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A Naked Glock!

Discussion in 'General Glocking' started by Azra'il, Sep 21, 2006.

  1. Azra'il

    Azra'il

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    ANY one out there who got a Glock where the black finish is polished away, and where no further surface treatment(s) are done, only the naked tenifer appearence?

    PLEASE post a picture, I want to know how close the naked tenifer is to ROBAR companies NP3 finish. I think it's in the same color spectrum!!
     
  2. VN350X10

    VN350X10

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    I don't have pictures, but I have glass beaded several Glock slides for folks who just didn't want the black oxide. But here's the catch, no two slides have been the exact same color. They range from a dull silver, almost like electroless nickel that hasen't been buffed, to a honey gold color that almost looks like a bronze alloy, with many shades in between those two extremes.
    When a customer wants the black removed, they have to sign a release form for the shop & gunsmith (ME!) releasing us from responsibility for color, as we don't know what it will look like until the slide is blasted.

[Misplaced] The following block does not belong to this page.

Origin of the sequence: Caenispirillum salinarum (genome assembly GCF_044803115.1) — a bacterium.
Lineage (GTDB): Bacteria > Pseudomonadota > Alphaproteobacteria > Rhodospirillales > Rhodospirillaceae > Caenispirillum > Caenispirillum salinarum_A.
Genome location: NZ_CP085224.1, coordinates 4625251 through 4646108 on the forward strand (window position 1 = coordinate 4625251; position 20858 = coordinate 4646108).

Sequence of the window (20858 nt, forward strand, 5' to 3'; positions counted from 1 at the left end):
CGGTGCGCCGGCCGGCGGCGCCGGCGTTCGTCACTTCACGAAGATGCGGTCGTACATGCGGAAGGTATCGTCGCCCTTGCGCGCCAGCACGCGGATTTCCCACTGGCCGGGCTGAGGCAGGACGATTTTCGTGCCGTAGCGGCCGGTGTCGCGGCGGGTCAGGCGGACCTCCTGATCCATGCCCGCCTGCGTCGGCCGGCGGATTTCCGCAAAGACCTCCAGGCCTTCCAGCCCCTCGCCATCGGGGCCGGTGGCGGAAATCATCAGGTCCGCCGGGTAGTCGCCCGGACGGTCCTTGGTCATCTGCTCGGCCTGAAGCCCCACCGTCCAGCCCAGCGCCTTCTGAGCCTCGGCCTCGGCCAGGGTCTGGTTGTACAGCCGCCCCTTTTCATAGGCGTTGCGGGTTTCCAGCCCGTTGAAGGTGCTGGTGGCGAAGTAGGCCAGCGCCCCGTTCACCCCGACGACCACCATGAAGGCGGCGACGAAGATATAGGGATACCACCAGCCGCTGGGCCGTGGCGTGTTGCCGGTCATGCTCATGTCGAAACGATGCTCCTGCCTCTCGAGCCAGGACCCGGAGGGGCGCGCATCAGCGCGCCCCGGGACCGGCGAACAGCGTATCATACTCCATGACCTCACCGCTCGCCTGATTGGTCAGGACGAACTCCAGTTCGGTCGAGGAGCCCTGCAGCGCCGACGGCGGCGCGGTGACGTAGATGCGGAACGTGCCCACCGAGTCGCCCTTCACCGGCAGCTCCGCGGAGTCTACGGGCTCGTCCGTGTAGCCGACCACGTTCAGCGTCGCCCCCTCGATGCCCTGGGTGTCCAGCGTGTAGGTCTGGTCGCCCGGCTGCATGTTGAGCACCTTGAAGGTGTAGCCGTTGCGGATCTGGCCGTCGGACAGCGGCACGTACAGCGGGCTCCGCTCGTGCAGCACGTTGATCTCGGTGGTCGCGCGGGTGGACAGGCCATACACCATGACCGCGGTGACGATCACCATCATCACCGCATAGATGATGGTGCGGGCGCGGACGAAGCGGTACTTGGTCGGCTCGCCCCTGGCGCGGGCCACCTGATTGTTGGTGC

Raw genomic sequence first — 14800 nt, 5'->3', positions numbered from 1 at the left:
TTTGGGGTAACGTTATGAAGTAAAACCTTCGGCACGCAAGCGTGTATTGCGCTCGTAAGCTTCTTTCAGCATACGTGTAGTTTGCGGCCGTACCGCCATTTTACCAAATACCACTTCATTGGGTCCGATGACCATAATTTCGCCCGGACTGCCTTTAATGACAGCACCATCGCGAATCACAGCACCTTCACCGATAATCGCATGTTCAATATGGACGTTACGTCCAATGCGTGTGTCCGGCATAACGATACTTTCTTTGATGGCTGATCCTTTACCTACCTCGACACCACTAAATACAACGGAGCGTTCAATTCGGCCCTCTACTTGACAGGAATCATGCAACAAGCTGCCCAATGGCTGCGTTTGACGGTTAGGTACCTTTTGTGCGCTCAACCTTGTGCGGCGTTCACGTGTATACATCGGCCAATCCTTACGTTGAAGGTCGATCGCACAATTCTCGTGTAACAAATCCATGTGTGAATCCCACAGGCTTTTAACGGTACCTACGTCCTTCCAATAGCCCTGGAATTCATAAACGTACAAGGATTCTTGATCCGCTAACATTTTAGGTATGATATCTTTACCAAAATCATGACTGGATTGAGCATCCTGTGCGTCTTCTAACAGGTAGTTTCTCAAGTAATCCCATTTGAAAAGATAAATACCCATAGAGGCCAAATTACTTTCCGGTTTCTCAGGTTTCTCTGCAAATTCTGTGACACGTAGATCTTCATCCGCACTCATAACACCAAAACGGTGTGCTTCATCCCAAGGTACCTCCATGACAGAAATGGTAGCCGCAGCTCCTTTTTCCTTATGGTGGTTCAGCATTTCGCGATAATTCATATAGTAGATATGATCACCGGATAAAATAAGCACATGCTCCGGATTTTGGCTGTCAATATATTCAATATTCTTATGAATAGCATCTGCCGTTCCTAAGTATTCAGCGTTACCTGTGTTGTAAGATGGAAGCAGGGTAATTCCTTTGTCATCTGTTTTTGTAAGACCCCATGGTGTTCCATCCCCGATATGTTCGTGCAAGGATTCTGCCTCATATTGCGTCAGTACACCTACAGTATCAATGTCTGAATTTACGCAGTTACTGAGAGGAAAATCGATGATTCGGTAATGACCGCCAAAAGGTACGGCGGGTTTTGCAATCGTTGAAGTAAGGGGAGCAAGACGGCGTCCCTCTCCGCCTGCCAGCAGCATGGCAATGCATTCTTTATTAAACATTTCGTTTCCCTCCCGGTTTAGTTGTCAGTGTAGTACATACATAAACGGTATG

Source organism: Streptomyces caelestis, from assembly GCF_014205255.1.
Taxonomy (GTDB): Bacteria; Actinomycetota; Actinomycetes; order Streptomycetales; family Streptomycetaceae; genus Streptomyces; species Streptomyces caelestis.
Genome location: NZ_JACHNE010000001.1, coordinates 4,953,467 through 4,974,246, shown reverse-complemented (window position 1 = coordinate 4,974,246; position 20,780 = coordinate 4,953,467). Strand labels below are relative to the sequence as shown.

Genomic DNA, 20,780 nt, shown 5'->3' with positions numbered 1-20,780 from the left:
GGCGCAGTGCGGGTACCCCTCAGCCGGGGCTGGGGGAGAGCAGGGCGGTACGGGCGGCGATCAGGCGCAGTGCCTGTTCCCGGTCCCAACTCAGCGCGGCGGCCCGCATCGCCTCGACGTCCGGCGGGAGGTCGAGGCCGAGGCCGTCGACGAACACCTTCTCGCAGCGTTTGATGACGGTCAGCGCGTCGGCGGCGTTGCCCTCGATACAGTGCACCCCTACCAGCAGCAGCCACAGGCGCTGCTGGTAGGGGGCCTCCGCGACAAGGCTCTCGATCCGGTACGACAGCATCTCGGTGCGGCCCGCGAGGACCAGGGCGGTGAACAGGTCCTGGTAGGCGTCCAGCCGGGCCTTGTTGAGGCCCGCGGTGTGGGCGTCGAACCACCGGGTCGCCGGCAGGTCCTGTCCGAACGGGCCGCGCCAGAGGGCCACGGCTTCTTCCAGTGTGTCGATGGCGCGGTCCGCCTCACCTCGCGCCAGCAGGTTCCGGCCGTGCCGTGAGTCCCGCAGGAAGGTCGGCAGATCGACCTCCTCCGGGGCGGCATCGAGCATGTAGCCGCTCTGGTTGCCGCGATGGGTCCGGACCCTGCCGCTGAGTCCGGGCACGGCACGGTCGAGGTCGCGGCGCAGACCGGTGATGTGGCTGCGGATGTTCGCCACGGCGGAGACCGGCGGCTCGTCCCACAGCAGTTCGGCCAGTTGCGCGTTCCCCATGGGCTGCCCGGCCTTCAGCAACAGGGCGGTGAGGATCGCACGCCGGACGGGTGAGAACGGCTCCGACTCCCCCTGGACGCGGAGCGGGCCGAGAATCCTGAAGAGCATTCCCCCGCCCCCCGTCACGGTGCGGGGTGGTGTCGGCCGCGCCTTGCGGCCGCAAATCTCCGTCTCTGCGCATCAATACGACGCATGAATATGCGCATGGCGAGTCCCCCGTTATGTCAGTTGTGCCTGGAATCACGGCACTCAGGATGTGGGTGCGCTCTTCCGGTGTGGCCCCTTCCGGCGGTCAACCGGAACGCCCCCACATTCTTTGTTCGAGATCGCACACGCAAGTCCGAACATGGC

Throw it in the glass bead tank & take your chances...


    good luck
    uncle albert
     

  3. Azra'il

    Azra'il

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    Thanks for your reply!

    Since you are the expert I have some questions:
    1. Bead blast, and glass blast is it the same?
    2. Since the tenifer of GLOCK is only 3-10 microns, would'nt it blasting away the tenifer during blasting?
    3. How much does the blasting remove 1-2 microns?
    4. After blasting the black cosmetic surface off, one can just apply hardchrome without material failure onto the tenifer?
    5. Have you ever heard about microblasting?(using synthetic ruby, instead of glassbeads)
     
  4. VN350X10

    VN350X10

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    Glass blasting is just another name for bead blasting. The full name is Glass Bead Blasting, I just call it by it's common shorter name.